At a major wholesale trading center located in eastern Rwanda, wholesalers pay less tax than they should, by scheming with buyers.
The payment receipts that the wholesalers give to traders, under-state the actual amount paid. The tax avoidance scheme has been taking place for a long time without the authorities stopping it, according to many different people who agreed to speak to us.
The Rwanda Revenue Authority’s (RRA) local and regional office feigned ignorance when told of the scheme by our Reporter. A senior RRA official from headquarters in Kigali later said the agency was aware of such tax avoidance tactics, and that RRA would move to dismantle it.
In Kabarondo sector, located in Kayonza district, there is a bustling trading center actually called Kabarondo. It is where the big wholesalers have shops and stores. Every Monday and Thursday, traders come from Kayonza, Ngoma and as far as Kirehe districts to buy new stock.
During our investigation in collaboration with Radio/TV IZUBA based in Ngoma district, we accessed many receipts which traders confirmed had a less amount than what they had actually paid. For example, one trader bought sugar worth Rwf 80,000 and it is the exact amount they paid in cash. However, the Electronic Billing Machine (EBM) receipt from the wholesale shop reads Rwf 66,200.
Another receipt, the trader paid Rwf 11,500 cash for a packet of soap. But the receipt reads Rwf 10,800.
With this under-statement on receipts, the wholesalers in turn also present copies of the same receipts to the tax body’s agents. As a result, the wholesalers are declaring less than they actually got from their businesses.
Kabarondo is a relatively big business center partly also because its located on highway from Tanzania. More than 80% of Rwanda’s imports come via Dar es Salaam port, especially now that relations with Uganda are at the lowest.
The amounts of balances that the cunning wholesalers are keeping, seem insignificant. However, when dozens or even hundreds of traders are involved, and over a long period of time, the wholesalers are meticulously avoiding to pay the actual tax bill. As a result, RRA could be missing out on millions.
Another of the receipts we have is for cooking oil, where the trader paid Rwf 26,000 cash, yet Rwf 25,500 is what was written on the receipt.
Many traders who spoke to us said they had been getting under-stated receipts for some time, but that it is not their job to follow up. All shared the notion that ‘what is important to me is getting the exact amount of goods I came to buy’.
One trader said: “What takes me to the Kabarondo trading center is to restock my shop. As long as I get exactly what I want from the wholesaler, I never even check on the receipts given to me. It is not important.”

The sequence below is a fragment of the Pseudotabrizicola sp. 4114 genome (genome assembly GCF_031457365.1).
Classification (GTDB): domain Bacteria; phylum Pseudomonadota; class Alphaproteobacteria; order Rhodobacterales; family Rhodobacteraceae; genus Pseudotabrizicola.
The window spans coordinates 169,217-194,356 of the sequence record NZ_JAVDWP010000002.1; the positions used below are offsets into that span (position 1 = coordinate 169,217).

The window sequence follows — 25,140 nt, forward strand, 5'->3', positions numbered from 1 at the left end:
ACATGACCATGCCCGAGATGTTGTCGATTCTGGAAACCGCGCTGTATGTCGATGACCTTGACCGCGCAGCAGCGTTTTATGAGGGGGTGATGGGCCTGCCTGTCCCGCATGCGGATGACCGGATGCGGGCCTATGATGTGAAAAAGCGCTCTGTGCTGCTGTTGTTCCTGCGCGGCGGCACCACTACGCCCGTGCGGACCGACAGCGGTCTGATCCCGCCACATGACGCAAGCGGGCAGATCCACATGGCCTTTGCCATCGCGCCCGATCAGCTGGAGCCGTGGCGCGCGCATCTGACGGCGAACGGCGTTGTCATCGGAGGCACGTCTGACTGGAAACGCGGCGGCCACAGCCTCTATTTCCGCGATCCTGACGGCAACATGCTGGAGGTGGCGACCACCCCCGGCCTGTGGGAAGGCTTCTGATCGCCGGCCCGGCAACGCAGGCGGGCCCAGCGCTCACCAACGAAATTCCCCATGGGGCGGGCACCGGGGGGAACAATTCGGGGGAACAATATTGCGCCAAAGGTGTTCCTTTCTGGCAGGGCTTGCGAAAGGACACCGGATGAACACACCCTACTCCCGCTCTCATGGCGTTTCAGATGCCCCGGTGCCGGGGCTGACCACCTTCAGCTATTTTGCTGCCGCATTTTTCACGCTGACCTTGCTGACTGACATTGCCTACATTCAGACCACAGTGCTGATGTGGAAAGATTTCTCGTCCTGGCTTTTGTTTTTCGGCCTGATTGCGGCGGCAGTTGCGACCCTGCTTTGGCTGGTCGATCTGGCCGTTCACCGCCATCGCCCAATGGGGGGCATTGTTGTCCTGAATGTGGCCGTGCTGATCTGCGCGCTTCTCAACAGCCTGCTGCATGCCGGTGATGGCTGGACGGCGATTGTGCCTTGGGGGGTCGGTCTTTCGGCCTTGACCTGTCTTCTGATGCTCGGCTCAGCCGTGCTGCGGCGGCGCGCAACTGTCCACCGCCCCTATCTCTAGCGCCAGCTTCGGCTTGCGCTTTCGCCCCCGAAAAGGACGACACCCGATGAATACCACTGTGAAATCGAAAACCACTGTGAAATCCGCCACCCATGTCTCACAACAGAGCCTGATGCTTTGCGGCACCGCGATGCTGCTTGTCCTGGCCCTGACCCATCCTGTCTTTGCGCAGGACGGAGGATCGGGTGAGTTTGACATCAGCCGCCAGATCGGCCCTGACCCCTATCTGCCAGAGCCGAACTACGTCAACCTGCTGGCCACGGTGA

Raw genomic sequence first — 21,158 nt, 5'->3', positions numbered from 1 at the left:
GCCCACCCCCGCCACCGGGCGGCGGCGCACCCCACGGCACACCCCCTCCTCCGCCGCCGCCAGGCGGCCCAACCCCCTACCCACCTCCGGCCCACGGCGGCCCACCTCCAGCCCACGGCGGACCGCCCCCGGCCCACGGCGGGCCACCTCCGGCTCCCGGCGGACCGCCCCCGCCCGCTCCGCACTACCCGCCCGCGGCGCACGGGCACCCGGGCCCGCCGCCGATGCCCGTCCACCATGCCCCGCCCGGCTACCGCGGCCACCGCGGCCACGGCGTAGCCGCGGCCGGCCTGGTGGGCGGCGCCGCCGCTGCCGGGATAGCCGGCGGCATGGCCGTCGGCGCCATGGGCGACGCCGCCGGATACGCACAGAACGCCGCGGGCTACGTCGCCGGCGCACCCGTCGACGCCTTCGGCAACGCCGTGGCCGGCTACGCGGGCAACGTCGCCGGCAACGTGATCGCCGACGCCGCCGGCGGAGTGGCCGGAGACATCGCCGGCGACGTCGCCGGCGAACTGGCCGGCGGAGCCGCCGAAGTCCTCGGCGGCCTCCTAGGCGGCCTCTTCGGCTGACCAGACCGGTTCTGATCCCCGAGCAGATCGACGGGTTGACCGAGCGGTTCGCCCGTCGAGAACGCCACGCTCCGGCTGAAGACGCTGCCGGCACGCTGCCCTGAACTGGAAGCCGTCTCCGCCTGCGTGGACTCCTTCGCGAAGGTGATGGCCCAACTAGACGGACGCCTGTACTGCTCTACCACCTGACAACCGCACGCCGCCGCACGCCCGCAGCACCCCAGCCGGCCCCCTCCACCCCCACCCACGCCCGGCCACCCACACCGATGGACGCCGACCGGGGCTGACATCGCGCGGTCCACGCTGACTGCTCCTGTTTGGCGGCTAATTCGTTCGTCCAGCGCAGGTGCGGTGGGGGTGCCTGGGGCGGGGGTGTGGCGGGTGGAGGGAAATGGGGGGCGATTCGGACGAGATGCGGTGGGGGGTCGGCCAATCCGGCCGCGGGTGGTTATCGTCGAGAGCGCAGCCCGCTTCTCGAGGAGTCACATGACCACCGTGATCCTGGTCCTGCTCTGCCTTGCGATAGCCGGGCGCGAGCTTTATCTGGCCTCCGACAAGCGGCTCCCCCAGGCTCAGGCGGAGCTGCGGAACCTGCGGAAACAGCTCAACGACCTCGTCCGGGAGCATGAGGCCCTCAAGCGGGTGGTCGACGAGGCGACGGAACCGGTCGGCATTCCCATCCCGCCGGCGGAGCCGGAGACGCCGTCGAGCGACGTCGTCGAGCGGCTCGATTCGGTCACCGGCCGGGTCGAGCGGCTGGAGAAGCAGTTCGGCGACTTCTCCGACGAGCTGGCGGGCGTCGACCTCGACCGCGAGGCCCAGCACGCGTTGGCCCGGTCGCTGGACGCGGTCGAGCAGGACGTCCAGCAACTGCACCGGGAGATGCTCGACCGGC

Another said to us: “I never check on the receipts. The issue for me is ‘Have I received the exact quantity of goods I came to buy?’. The answer is ‘Yes’. What else would I be looking for, to be bothered about what is written on the receipt.”
The tax avoidance scheme is done by many different wholesalers in this Kabarondo trading center, that it has become a normal way of doing business. Our investigation confirmed the scheme was being done by four different wholesalers. We visited their shops and witnessed how it is done, proving the practice was widespread.
For us to be able to get the receipts, and confirm the scheme existed, it has taken us nearly three months. Part of the process we used was to convince traders to go with us to the trading center to witness the payments and the writing of the receipts.
On a rather positive note, some wholesalers claimed they were not engaged in evading state taxes. One wholesaler who declined to be named said he and others like him who don’t under-state the payments, know identities of those who are involved in the scheme to defraud the tax body.
Asked why they have not come out to report that matter, he said: “We know those who practice the tax avoidance fraud. Some individually own as many as six different big supply shops in this same Kabarondo center.”
He added: “Apart from under-stating receipts, those wholesalers also load or offload goods usually at night when no RRA staff is present, which is illegal. We know all those bad practices (amanyanga). Why would I go around reporting people which will cause me unnecessary friction with other businesspeople?”
When we contacted local and regional RRA offices, staff there said they cannot discuss their work with the media. The staff denied there were traders loading and offloading goods at night without RRA agents on site.
However, some days later they called our Reporter saying they had secured interviews with RRA headquarters in Kigali. This is clear indication the RRA staff had been caught off-guard with information they never expected to be happening in their region.
Uwitonze Jean Paulin, the Deputy Commissioner for Taxpayer Services at Rwanda Revenue Authority is the one who later contacted our Reporter after being notified by the local office about our investigation.
He said: “We are aware such unscrupulous businesspeople, who under-state receipts, do exist. We have been working hard to end the practice completely. When we identify them, we punish them.”
“One of the tactics they use is to tell the buyer that the EBM is not working. In other cases, the wholesalers connive with the buyers and agree to share the balance. What some buyers do, is give back the receipt to the wholesaler, so that there is no evidence.”
This story was produced as a collaboration with Radio/TV IZUBA, community broadcaster based in Ngoma district, also covering eastern Rwanda.
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